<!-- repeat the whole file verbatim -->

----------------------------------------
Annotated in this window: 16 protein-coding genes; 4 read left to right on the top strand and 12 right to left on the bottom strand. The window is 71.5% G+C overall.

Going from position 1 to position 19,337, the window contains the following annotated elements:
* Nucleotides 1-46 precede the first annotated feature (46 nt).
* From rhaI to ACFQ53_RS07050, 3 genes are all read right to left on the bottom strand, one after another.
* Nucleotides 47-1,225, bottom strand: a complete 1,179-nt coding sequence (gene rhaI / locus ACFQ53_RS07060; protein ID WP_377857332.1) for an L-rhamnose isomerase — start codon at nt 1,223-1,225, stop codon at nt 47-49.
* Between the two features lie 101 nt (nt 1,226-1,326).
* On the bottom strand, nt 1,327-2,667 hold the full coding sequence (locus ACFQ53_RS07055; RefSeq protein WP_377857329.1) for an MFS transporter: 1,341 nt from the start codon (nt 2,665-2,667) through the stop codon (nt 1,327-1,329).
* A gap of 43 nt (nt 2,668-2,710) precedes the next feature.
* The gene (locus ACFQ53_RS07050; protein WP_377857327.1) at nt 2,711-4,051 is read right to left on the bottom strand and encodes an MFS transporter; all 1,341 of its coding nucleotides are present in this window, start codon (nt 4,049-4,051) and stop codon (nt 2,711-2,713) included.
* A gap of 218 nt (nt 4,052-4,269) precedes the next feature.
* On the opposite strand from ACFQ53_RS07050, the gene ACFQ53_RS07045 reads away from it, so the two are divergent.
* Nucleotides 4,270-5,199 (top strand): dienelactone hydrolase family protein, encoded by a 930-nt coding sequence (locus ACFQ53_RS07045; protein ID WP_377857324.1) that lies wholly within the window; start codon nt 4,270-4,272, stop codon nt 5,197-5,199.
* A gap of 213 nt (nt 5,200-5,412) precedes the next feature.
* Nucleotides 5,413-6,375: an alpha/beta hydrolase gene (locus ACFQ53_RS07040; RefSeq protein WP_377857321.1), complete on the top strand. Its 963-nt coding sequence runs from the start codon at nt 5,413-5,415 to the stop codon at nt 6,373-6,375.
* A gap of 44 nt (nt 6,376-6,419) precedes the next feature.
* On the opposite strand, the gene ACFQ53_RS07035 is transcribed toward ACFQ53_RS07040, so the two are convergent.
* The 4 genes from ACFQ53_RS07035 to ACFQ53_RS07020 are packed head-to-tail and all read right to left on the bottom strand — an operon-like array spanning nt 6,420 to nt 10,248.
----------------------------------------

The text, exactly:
Annotated in this window: 16 protein-coding genes; 4 read left to right on the top strand and 12 right to left on the bottom strand. The window is 71.5% G+C overall.

Going from position 1 to position 19,337, the window contains the following annotated elements:
* Nucleotides 1-46 precede the first annotated feature (46 nt).
* From rhaI to ACFQ53_RS07050, 3 genes are all read right to left on the bottom strand, one after another.
* Nucleotides 47-1,225, bottom strand: a complete 1,179-nt coding sequence (gene rhaI / locus ACFQ53_RS07060; protein ID WP_377857332.1) for an L-rhamnose isomerase — start codon at nt 1,223-1,225, stop codon at nt 47-49.
* Between the two features lie 101 nt (nt 1,226-1,326).
* On the bottom strand, nt 1,327-2,667 hold the full coding sequence (locus ACFQ53_RS07055; RefSeq protein WP_377857329.1) for an MFS transporter: 1,341 nt from the start codon (nt 2,665-2,667) through the stop codon (nt 1,327-1,329).
* A gap of 43 nt (nt 2,668-2,710) precedes the next feature.
* The gene (locus ACFQ53_RS07050; protein WP_377857327.1) at nt 2,711-4,051 is read right to left on the bottom strand and encodes an MFS transporter; all 1,341 of its coding nucleotides are present in this window, start codon (nt 4,049-4,051) and stop codon (nt 2,711-2,713) included.
* A gap of 218 nt (nt 4,052-4,269) precedes the next feature.
* On the opposite strand from ACFQ53_RS07050, the gene ACFQ53_RS07045 reads away from it, so the two are divergent.
* Nucleotides 4,270-5,199 (top strand): dienelactone hydrolase family protein, encoded by a 930-nt coding sequence (locus ACFQ53_RS07045; protein ID WP_377857324.1) that lies wholly within the window; start codon nt 4,270-4,272, stop codon nt 5,197-5,199.
* A gap of 213 nt (nt 5,200-5,412) precedes the next feature.
* Nucleotides 5,413-6,375: an alpha/beta hydrolase gene (locus ACFQ53_RS07040; RefSeq protein WP_377857321.1), complete on the top strand. Its 963-nt coding sequence runs from the start codon at nt 5,413-5,415 to the stop codon at nt 6,373-6,375.
* A gap of 44 nt (nt 6,376-6,419) precedes the next feature.
* On the opposite strand, the gene ACFQ53_RS07035 is transcribed toward ACFQ53_RS07040, so the two are convergent.
* The 4 genes from ACFQ53_RS07035 to ACFQ53_RS07020 are packed head-to-tail and all read right to left on the bottom strand — an operon-like array spanning nt 6,420 to nt 10,248.